Osmotic pressure of a solution can be measured by psychrometry, or by measuring the depression of freezing point, which is uniquely related to osmotic pressure. Detailed tables relating the two are available.
The most common instrument for measuring water potential in plants, especially of leaves, is the Scholander pressure chamber (Figure 3), which is similar in operation to the pressure plate apparatus. A leaf is cut from a plant and quickly put into the chamber with the cut xylem of the petiole or leaf blade just protruding from a pressure-tight gland. Enough pneumatic pressure is then applied in the chamber to bring xylem sap to the point of bleeding from the protruding end of the leaf.
|Figure 3. Pressure chamber for measuring the water potential of a leaf. The leaf is cut from a plant and quickly placed in the chamber, with a small piece of it protruding through the pressure seal. As with the pressure plate (Figure 2), enough gas pressure is applied to the chamber to bring the xylem sap to the point of bleeding from the cut surface. Because transpiration has stopped, the xylem sap is close to equilibrium with the cells of the leaf and the applied balancing pressure is equal and opposite to that of the original pressure in the equilibrated xylem sap.|
Movement of Water through Soil and Plant to the Atmosphere
Plants are almost continuously losing water through their leaves to the atmosphere. The loss is made good, in whole or in part, by water flowing from the soil into the roots and thereafter within the plant to the leaves. The flow from soil to leaf is essentially driven by the difference in hydrostatic pressure between the pores in the cell walls of the leaf from which water evaporates and the water-filled pores in soil.
Flow from soil through roots, to the vascular system
Roots are branched and have tortuous paths through the soil. Despite their complex geometry, any given segment of root can be treated as a cylinder to which water flows down a gradient of pressure in the soil water. This flow can be described by eqn (8) suitably developed to account for flow with cylindrical geometry. General conclusions are that the potential uptake rate exceeds the plant's demand for water if the length of active root per unit volume of soil exceeds about 10
Radial flow through a root to the xylem is partly through the cell walls. Impervious walls block the way at the endodermis and possibly hypodermis, thus ensuring that the water enters the symplasm in the root cortex and leaves it in the xylem parenchyma cells next to the vessels. The resistance to water flow across the membranes involved is large, and often is responsible for most of the fall in water potential between the soil and the evaporating surfaces of the leaves, at least in well-watered plants. See also Roots and Root Systems, and Xylem: Differentiation, Water Transport and Ecology
Longitudinal flow in the xylem
Xylem sap of a transpiring plant is usually under tension, with pressure typically in the range from 0.5 to 1.5 MPa in well-watered plants. Provided that the sap remains in this metastable state, the xylem usually offers little hydraulic resistance. The cohesive strength of water is so large (Table 1) that tensile failure seems never to occur. However, the (porous) walls surrounding the vessels are not perfect in preventing the ingress of air, and in some circumstances, gas bubbles (embolisms) form and block the flow of water. In desert plants especially, the propensity to embolize may have evolved to enable the plants to sacrifice, progressively, small branches so that the transpiring leaf area is reduced to levels that the roots can service. See also Xylem Structure and Function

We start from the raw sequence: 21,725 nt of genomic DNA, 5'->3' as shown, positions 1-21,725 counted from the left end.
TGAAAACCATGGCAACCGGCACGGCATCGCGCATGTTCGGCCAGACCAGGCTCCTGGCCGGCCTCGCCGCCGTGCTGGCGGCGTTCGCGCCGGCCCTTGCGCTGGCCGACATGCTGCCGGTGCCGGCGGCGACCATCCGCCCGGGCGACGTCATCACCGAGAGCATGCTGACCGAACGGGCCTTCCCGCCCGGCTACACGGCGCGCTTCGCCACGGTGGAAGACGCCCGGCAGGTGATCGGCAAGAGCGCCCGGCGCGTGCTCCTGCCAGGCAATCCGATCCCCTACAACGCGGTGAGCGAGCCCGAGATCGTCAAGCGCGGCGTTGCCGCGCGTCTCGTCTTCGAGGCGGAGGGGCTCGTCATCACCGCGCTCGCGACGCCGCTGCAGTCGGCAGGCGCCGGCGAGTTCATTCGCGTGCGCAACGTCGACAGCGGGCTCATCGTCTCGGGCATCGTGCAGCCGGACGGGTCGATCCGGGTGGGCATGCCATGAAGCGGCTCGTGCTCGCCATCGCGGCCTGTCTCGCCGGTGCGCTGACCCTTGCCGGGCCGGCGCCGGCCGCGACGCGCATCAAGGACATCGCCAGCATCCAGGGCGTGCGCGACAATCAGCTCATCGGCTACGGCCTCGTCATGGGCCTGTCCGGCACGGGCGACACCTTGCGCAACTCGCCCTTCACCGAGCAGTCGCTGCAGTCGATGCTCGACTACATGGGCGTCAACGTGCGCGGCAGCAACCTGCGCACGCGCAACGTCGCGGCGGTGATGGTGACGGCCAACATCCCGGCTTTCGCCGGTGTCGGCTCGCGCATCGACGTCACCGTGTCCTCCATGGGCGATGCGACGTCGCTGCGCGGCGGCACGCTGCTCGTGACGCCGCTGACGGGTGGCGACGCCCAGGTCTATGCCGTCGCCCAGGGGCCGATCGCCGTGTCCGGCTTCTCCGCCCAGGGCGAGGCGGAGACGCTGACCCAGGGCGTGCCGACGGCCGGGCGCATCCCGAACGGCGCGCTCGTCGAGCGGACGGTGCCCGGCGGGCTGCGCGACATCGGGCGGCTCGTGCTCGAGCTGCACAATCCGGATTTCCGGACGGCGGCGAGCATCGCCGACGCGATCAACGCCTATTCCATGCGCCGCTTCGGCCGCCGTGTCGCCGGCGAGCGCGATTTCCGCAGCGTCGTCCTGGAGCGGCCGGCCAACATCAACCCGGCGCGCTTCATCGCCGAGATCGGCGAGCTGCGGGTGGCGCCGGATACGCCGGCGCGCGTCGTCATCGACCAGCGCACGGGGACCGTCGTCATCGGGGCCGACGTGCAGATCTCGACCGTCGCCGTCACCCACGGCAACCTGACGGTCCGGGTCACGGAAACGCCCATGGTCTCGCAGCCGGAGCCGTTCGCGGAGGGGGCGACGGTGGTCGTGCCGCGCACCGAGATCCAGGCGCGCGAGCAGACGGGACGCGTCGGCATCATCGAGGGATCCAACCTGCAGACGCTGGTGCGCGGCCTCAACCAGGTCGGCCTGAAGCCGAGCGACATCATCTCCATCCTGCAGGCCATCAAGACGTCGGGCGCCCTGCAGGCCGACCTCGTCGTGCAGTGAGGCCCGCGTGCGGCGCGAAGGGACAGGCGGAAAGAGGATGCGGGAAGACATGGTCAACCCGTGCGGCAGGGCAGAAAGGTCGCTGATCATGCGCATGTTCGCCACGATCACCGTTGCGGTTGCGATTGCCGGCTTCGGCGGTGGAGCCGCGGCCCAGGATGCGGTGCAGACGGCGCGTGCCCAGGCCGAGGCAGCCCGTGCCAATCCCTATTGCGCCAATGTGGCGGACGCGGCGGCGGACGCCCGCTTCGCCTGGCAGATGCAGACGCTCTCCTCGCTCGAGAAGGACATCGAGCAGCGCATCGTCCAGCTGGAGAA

From the xylem to the substomatal cavities in the leaf
For many years the prevailing view was that the transpiration stream travelled through the apoplasm (cell walls and other compartments outside the cell membranes) to the substomatal cavities, where water evaporated and diffused out of the leaf through the stomata. There is now compelling evidence that most of the water enters the symplasm (the interconnected cell contents) very soon after it leaves the vessels, and that solutes in the xylem sap may be substantially excluded as the water enters the symplasm. As with radial flow in the roots, the passage of water across cell membranes results in a substantial fall in water potential.
Stomatal control of transpiration
The rate of flow out of the leaf E (mol m
Hence, insofar as water potential influences transpiration rate, it does so by affecting the stomata, which close when water potential is low. Stomatal conductance is also influenced by many other factors, including light level, concentration of carbon dioxide and hormonal levels, which are affected by adverse conditions in the soil such as salinity, dryness and compaction.
Although stomatal conductance is the plant's main means of controlling transpiration rate on an hourly or daily basis, at time scales of a week or more the development or shedding of leaf area is an equally powerful means of controlling overall water use, and that too, is strongly influenced by water relations. See also Stomata